In a rematch of the 2016 Wimbledon final, Serena Williams will attempt to win her eighth Wimbledon against Angelique Kerber, who is looking for her first title at the Championships. Much has changed since that match, most notably for Williams, who had her first child last September. That she has returned so swiftly to a Grand Slam final is an astonishing achievement. But she will face a stern test indeed against Angelique Kerber. Who will win the title?
Kerber and Williams have met eight times in a rivalry that began in 2007 at the US Open in the first round. Williams won that one 6-3 7-5, and has claimed a further five victories to Kerber’s two. Their two most recent meetings both came in Slam finals in 2016. In the first, Kerber stunned the tennis world by defeating Williams 6-4 3-6 6-4 to claim her maiden Major in Melbourne. Williams had her revenge in the aforementioned Wimbledon final, winning 7-5 6-3.
Path to the final
Williams began her Wimbledon campaign with a confident 7-5 6-3 win over Arantxa Rus, though she was not quite at her best. She then dismissed Viktoriya Tomova of Bulgaria 6-4 6-1 before beating Kristina Mladenovic 7-5 7-6 in a close third round match. She backed that up by dominating Evgeniya Rodina 6-2 6-2 to reach the quarterfinals. There she overcame Camila Giorgi from a set down before knocking out a nervous-looking Julia Goerges 6-2 6-4 in the German’s Grand Slam semifinal debut.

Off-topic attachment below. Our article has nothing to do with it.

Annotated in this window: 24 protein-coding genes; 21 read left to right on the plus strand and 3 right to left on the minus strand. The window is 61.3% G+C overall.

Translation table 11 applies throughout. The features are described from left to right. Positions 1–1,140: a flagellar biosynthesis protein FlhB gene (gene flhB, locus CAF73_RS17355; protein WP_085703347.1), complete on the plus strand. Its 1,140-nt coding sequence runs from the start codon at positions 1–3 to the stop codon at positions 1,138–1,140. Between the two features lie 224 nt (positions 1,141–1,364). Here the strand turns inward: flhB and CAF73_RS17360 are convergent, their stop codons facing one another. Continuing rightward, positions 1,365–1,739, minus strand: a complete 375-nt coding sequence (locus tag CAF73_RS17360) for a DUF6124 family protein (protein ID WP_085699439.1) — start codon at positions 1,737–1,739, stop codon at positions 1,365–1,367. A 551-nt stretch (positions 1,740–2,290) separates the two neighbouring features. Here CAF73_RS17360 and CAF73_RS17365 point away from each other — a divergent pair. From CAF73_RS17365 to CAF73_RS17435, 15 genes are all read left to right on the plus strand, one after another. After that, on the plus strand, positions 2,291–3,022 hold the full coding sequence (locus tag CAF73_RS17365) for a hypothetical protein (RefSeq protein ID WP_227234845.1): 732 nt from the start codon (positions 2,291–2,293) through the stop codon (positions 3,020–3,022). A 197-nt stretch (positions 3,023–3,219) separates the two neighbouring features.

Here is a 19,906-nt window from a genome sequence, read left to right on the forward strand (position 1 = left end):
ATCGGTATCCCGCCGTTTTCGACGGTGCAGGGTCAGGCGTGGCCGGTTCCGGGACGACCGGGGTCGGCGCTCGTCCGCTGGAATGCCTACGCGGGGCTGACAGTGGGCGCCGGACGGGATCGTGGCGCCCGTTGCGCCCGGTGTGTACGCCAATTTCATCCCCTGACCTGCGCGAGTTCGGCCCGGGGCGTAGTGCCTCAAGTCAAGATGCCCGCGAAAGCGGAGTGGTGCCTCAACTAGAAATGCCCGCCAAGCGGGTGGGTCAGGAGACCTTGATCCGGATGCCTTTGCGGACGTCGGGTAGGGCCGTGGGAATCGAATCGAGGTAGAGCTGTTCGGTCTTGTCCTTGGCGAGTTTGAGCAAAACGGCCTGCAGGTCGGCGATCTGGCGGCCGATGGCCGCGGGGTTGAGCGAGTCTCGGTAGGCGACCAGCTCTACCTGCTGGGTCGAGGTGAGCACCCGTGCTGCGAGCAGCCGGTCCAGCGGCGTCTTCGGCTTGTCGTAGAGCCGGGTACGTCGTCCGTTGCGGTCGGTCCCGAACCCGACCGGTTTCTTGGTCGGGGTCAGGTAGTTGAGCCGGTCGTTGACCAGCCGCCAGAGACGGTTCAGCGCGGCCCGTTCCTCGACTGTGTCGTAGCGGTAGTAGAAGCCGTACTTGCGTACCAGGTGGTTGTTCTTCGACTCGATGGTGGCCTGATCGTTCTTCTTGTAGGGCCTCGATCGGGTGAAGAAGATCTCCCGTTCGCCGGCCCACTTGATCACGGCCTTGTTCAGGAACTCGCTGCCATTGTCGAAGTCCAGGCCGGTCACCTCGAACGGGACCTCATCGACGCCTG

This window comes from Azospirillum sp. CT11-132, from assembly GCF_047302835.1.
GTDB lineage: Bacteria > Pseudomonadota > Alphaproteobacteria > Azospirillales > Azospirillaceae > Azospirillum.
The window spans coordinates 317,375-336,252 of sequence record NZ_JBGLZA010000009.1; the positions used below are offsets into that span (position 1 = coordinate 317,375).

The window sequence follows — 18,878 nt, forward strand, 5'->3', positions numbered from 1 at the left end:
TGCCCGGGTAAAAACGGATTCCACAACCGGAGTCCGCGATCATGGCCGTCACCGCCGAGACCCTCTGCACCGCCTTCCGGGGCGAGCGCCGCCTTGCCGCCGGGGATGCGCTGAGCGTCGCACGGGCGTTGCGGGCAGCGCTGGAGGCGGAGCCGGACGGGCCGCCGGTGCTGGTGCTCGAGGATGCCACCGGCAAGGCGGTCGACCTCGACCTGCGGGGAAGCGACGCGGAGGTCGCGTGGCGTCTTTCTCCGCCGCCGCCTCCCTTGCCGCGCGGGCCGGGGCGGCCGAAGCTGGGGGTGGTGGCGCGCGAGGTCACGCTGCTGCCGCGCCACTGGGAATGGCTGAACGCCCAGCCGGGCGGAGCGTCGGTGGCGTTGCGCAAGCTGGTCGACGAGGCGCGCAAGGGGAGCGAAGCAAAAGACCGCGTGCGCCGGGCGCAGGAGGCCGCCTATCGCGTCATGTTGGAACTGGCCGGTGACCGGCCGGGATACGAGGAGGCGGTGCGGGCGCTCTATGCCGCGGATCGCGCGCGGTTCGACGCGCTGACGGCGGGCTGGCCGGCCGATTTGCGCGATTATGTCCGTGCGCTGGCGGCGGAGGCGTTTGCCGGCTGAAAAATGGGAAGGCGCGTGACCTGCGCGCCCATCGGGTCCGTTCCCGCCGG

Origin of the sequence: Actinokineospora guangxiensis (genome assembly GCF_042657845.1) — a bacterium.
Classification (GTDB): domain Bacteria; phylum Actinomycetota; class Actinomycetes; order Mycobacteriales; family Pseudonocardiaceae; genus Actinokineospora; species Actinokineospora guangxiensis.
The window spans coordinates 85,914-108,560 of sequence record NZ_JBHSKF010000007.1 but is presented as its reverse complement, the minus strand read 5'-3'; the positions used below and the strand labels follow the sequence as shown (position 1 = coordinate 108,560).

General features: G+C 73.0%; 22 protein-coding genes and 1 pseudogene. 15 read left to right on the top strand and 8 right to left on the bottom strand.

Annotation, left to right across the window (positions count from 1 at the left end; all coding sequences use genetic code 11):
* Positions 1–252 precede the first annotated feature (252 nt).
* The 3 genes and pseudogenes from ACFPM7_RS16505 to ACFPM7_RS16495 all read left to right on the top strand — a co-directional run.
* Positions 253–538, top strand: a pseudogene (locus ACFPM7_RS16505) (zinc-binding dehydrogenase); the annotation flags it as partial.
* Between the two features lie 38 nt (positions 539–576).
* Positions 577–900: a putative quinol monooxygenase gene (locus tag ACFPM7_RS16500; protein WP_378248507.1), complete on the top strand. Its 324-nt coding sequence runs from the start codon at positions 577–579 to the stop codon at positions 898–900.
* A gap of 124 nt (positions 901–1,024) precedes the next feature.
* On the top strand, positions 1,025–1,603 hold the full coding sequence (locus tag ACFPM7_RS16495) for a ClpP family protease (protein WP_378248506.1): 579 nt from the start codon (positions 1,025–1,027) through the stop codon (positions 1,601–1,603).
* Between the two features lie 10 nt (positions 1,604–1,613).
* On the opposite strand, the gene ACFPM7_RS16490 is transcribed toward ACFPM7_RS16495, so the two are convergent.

Kerber’s first match at the Championships pitted her against 2010 finalist Vera Zvonareva, with the German winning 7-5 6-3. She then recovered from dropping the first set to beat the highly-rated American teenager Claire Liu 3-6 6-2 6-4 before crushing Naomi Osaka 6-2 6-4. That was followed by impressive straight sets victories over Belinda Bencic, 6-3 7-6, and Daria Kasatkina, 6-3 7-5, to reach the last four. There she brushed aside 2017 French Open champion Jelena Ostapenko 6-3 6-3.
How do they match up?
There are few who can live with the power that Williams can bring to the court. Her serve is one of the biggest in the history of the women’s game and is superbly accurate as well. The American can also hurt opponents from both the forehand and backhand side, giving her an arsenal off the ground most can only dream of. Her movement is also generally excellent, with her ability to use the ball at the end of her range allowing her to turn defence into attack with just one shot.
Kerber cannot match Williams for power, especially when stepping to the line. But the German is a better mover and has offensive capabilities of her own. They are centred around her forehand, which is amongst the most accurate in the sport and allows her to work opponents over despite lacking in power compared with some others at the top of the game. Both women are also competent finishers at the net, and will likely look to take advantage of that and move forward whenever they can.
Were Williams’ to lift the title after Saturday’s final, it would not only be a fairy tale win matched by few others in sporting history, but also serve as an everlasting monument to her greatness. But as well as Williams has played so far, she has not yet come up against an opponent of Kerber’s quality. The eleventh seed has arguably been playing the better tennis, with her performances against Osaka and Ostapenko standouts. Expect her to tame Williams’ power and win in three.